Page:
MOSCOW, August 15 (RIA Novosti) – Large queues of freight cars were forming Thursday at the Russian-Ukrainian border after new checks introduced at Russian customs began to delay the export of Ukrainian goods, the latest twist in a series of long-running politically tinged commercial spats between the two former Soviet nations.
Almost 1,000 freight cars were backed up at the Bryansk-Lgovsky border crossing between Russia and Ukraine on Thursday morning, according to a spokesman for state railroad operator Russian Railways.
The new restrictions prompted anger in Ukraine, where one lawmaker described them as a part of an escalating "trade war." Ukraine is scheduled to sign key free-trade agreements with the European Union in November, while the Kremlin is pushing for Kiev to commit to a Moscow-led Customs Union with Russia, Kazakhstan and Belarus.
It was not immediately clear what exactly the new measures involve, but the Federation of Employers of Ukraine, which represents the interests of thousands of companies that together account for some 70 percent of Ukraine’s GDP, said Wednesday that Russian customs had suddenly demanded that all Ukrainian goods be unloaded and inspected at the border.
“We’re talking about a complete halt of Ukrainian exports for a specific period of time, for a week or even a month,” the organization said in a statement on its website, estimating that the changes could cost Ukrainian companies $2.5 billion before the end of this year.
Ukrainian opposition figures immediately accused Russia of using commercial levers to exert political pressure on Kiev and trying to force the country to join the Customs Union, which has been championed by President Vladimir Putin.
The problems at the Russian border were a violation of World Trade Organization rules, part of a spiraling trade war and an attempt to pressure Ukraine into joining the Customs Union, Arseny Yatsyenuk, head of the opposition Rodina faction in the Ukrainian parliament, said Thursday.
And even Ukraine's Russia-friendly Party of Regions protested against the move. ‘‘One should not speak this way to neighbors, to sovereign states,’’ said Volodymyr Oliynyk, a Party of Regions parliament member, The Associated Press reported. ‘‘Ukraine is being coerced into joining the Customs Union in an uncivilized manner.’’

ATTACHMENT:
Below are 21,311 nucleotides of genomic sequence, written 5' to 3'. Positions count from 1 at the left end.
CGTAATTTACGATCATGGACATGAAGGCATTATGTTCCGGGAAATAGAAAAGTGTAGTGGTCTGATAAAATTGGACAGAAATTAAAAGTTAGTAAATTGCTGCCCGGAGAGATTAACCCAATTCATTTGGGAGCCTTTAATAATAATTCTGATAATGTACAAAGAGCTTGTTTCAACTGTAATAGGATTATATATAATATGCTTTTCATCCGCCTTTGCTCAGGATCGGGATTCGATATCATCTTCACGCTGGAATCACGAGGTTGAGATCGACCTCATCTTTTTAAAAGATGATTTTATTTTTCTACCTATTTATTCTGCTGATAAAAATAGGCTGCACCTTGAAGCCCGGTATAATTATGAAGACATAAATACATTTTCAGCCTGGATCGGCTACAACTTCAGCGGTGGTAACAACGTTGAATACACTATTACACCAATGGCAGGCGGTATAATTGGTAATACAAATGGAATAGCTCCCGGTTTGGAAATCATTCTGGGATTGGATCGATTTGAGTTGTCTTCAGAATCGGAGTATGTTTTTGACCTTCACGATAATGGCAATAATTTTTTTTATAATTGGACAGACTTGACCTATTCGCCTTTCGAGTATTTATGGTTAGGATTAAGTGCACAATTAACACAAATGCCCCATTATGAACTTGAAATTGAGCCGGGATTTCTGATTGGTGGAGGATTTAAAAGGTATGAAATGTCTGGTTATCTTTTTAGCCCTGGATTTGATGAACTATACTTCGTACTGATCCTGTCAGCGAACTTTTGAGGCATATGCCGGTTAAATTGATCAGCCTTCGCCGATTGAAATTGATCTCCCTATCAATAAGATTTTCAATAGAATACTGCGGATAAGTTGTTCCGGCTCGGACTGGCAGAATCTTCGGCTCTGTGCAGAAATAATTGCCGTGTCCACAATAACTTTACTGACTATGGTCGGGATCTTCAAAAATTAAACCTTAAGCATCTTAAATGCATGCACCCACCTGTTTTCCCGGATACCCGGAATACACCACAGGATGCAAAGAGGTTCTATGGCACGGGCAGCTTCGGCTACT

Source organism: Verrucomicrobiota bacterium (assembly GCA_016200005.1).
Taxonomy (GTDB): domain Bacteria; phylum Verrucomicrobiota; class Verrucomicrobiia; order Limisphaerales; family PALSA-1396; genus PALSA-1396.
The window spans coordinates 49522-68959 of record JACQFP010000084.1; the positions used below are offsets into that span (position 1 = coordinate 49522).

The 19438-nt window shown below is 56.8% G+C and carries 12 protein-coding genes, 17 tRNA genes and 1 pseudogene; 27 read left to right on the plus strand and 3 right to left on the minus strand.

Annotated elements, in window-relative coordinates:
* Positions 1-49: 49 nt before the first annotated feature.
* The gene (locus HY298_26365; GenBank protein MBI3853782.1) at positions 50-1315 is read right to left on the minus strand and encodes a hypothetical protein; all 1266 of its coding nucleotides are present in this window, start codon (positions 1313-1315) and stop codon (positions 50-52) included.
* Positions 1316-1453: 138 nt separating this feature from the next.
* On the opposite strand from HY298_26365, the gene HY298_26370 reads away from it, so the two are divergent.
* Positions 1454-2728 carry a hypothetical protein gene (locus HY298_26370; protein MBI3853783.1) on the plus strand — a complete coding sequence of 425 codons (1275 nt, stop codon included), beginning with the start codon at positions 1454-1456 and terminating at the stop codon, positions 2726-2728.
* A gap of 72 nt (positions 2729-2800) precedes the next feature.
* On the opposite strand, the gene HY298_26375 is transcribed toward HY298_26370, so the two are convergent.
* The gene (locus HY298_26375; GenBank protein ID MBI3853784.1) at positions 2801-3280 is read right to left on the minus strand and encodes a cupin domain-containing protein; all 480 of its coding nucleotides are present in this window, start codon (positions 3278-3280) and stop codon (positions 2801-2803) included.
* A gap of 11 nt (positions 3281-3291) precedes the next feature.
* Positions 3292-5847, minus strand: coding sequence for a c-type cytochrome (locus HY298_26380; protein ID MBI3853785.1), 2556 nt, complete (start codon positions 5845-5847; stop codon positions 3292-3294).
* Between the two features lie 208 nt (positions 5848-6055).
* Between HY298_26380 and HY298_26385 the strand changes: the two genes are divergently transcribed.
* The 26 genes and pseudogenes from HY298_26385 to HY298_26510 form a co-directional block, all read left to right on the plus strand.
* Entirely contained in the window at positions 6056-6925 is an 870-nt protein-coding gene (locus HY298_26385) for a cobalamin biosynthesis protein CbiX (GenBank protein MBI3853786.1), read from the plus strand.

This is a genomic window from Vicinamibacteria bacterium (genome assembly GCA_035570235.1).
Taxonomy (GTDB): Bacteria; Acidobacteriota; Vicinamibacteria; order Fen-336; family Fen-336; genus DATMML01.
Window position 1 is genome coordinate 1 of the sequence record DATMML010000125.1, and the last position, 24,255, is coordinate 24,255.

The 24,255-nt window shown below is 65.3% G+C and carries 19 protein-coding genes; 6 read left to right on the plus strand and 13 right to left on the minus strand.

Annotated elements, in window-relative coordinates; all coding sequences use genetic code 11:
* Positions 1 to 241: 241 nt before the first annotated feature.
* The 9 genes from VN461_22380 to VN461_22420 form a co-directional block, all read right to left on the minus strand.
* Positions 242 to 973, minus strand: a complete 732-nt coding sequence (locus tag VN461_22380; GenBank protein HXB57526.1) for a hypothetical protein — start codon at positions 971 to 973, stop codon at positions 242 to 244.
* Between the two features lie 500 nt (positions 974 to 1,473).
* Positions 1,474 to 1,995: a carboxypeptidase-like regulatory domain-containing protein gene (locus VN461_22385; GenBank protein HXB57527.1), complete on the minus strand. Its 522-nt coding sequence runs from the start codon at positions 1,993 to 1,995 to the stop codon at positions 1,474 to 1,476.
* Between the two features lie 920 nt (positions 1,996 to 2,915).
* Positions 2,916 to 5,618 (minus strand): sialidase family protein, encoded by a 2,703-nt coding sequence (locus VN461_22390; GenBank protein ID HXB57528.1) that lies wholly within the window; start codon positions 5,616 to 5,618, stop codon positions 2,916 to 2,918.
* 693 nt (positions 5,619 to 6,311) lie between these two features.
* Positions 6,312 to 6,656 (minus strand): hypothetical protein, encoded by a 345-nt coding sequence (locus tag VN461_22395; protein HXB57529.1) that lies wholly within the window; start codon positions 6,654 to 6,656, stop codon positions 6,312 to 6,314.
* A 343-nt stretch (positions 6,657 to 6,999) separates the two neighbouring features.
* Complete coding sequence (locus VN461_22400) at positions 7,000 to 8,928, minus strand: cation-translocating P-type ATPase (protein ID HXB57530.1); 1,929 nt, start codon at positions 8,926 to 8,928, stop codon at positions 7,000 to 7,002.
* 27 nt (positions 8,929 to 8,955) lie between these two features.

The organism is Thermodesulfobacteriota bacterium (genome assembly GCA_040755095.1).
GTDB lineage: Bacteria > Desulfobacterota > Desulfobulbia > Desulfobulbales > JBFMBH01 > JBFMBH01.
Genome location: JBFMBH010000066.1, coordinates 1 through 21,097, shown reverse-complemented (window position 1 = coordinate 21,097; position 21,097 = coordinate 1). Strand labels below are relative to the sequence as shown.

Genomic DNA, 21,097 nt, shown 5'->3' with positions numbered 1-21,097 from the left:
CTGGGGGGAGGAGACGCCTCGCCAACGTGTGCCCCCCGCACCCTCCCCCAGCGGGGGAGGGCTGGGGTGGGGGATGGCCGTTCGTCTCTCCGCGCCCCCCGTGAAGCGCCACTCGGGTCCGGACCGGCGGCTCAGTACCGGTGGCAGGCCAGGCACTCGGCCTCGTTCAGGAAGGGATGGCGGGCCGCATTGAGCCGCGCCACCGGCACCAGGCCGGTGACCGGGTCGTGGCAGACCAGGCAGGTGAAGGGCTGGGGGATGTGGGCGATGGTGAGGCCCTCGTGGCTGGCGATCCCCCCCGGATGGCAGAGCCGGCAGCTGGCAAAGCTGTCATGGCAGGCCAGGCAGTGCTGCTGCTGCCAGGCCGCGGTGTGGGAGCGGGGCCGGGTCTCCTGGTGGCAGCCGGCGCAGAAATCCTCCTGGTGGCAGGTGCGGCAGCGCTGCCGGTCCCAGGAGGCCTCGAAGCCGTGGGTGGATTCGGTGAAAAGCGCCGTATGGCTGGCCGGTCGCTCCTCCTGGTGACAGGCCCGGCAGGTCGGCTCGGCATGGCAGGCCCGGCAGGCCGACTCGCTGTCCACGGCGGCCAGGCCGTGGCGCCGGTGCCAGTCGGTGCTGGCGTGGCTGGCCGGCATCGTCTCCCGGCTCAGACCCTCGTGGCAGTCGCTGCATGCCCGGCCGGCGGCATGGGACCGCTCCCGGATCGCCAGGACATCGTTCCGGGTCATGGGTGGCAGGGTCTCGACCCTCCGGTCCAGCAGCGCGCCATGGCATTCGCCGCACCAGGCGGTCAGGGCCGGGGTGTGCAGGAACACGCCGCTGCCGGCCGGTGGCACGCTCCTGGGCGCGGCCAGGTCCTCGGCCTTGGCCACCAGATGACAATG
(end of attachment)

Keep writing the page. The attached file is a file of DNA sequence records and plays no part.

The Russian government, however, has denied making a decision to increase scrutiny of imports from Ukraine. “The government is very concerned about the situation because it will have an effect on trading and economic ties,” a spokesperson said Thursday. “But it was a decision made by the customs authorities; the government has not made any decisions about regulating imports from Ukraine.”
Officials from Russia’s Customs Service declined to comment on the issue.
Since the fall of the Soviet Union, Ukraine has become more integrated with Europe, a trend that threatens Russia’s traditional dominance in the region and has generated a series of economic conflicts with strong political overtones between the two countries, most notably over Russian exports of natural gas to Ukraine.
In a recent twist, Moscow banned imports from Ukrainian candy maker Roshen last month, alleging that the company’s chocolates violated Russian health and safety standards.
Customs issues between Ukraine and Russia would be much easier to smooth out if Ukraine were part of the Customs Union, Leonid Slutsky, head of Russia’s parliamentary committee for relations with former Soviet countries, told Russian radio station Ekho Moskvy on Thursday.
“To sort out problems with the importation of goods into Russia is difficult, but I’m sure they would be resolved if Ukraine were part of the Customs Union,” Slutsky said. “Unfortunately, Ukraine is not a member of the Customs Union.”